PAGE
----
Norman Mailer could throw a punch, but as a writer he bobbed and weaved around his Jewishness.
Special To The Jewish Week
One virtue of the novel is that fictional characters often outlive the novelist who created them. Actually, that’s one of the reasons why some people give up their day jobs to tell stories instead. Aside from having children, fiction writing is one of the best ways to leave evidence of oneself. And, in some cases — think Atticus Finch, Ebenezer Scrooge, and Tom Sawyer — it can even lead to immortality.
A dozen clown-cloaked cyclists reeled through the heart of chasidic Williamsburg one morning last week, boasting cone-shaped orange hats and marking their territory in a citywide battle to reclaim their lanes. Though a group of Satmar chasids stood by snapping photos of the clowns, there was an underlying current of frustration about the bike lanes within the close-knit Orthodox community.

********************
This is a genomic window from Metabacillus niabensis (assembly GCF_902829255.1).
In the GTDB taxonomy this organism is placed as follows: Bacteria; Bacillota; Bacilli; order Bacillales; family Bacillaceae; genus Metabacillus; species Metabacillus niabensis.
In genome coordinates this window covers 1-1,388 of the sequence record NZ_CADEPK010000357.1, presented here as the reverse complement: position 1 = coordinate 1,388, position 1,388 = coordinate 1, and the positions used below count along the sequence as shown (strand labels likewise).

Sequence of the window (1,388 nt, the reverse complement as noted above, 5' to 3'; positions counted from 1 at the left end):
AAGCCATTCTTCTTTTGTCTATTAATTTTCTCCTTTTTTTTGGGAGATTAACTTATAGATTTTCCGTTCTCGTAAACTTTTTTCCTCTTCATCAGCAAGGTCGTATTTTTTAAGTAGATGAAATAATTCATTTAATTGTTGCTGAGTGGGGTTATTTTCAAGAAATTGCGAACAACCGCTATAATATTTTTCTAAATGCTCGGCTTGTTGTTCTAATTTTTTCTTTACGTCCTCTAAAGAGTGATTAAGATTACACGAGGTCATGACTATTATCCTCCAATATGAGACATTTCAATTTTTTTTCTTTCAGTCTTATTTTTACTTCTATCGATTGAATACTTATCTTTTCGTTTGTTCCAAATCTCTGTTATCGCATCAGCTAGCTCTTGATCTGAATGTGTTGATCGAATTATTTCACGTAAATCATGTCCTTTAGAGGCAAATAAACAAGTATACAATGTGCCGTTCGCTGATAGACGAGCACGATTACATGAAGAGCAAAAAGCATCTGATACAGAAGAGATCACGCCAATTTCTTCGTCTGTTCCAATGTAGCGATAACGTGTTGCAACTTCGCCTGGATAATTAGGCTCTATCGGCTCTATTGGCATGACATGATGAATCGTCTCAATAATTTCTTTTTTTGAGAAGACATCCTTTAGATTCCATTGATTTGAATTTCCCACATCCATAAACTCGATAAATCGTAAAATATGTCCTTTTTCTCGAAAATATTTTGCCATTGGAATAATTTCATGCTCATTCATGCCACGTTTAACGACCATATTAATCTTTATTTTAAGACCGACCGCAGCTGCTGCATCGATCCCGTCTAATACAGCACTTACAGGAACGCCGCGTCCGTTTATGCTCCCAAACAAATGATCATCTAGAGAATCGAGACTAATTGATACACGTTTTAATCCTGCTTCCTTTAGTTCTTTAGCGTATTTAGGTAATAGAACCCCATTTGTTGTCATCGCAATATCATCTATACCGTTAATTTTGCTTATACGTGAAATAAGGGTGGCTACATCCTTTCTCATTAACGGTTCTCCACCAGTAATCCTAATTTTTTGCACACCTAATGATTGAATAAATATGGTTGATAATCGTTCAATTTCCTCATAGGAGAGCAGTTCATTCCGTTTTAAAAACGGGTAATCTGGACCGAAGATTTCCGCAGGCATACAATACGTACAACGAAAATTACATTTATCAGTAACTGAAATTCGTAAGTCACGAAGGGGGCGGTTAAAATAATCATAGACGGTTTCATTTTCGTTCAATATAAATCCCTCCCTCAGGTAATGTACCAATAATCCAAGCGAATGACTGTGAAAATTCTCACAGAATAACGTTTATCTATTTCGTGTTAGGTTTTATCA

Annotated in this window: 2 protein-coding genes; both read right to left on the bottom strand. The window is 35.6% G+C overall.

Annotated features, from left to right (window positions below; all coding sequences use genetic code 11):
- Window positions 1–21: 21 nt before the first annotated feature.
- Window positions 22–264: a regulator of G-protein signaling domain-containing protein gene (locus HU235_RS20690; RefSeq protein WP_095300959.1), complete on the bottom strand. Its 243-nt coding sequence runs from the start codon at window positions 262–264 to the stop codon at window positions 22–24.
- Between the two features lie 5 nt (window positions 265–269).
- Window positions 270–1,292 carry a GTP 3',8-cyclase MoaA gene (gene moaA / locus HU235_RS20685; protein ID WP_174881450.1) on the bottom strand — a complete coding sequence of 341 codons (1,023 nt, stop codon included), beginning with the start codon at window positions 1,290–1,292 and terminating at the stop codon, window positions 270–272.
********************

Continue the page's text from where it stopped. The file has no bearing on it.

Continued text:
But it’s not just about the clowns.
'Chag sameach," said the rabbi, standing at a baby grand piano, surrounded by a living room packed with children and parents. "Happy holiday!"
"Chag sameach," shouted the three dozen kids, seated on the floor around the rabbi.
It was the Sunday night of Chanukah. The rabbi was Miriam Ancis, 1987 graduate of Hebrew Union College. The site was a brownstone in the Fort Greene neighborhood of Brooklyn, downtown, in the shadow of Williamsburgh Savings Bank.
In a bid to strengthen Conservative life in one of the Brooklyn’s most heavily Orthodox neighborhoods, the East Midwood Jewish Center has reached an agreement to keep 160 day school students learning on its premises.
The accord will be a new phase in the 50-year relationship between the landmark, 85-year-old Jewish Center and the East Midwood Hebrew Day School, also known as the Harry Halpern Educational Center, and pump new life into an institution that has been struggling financially.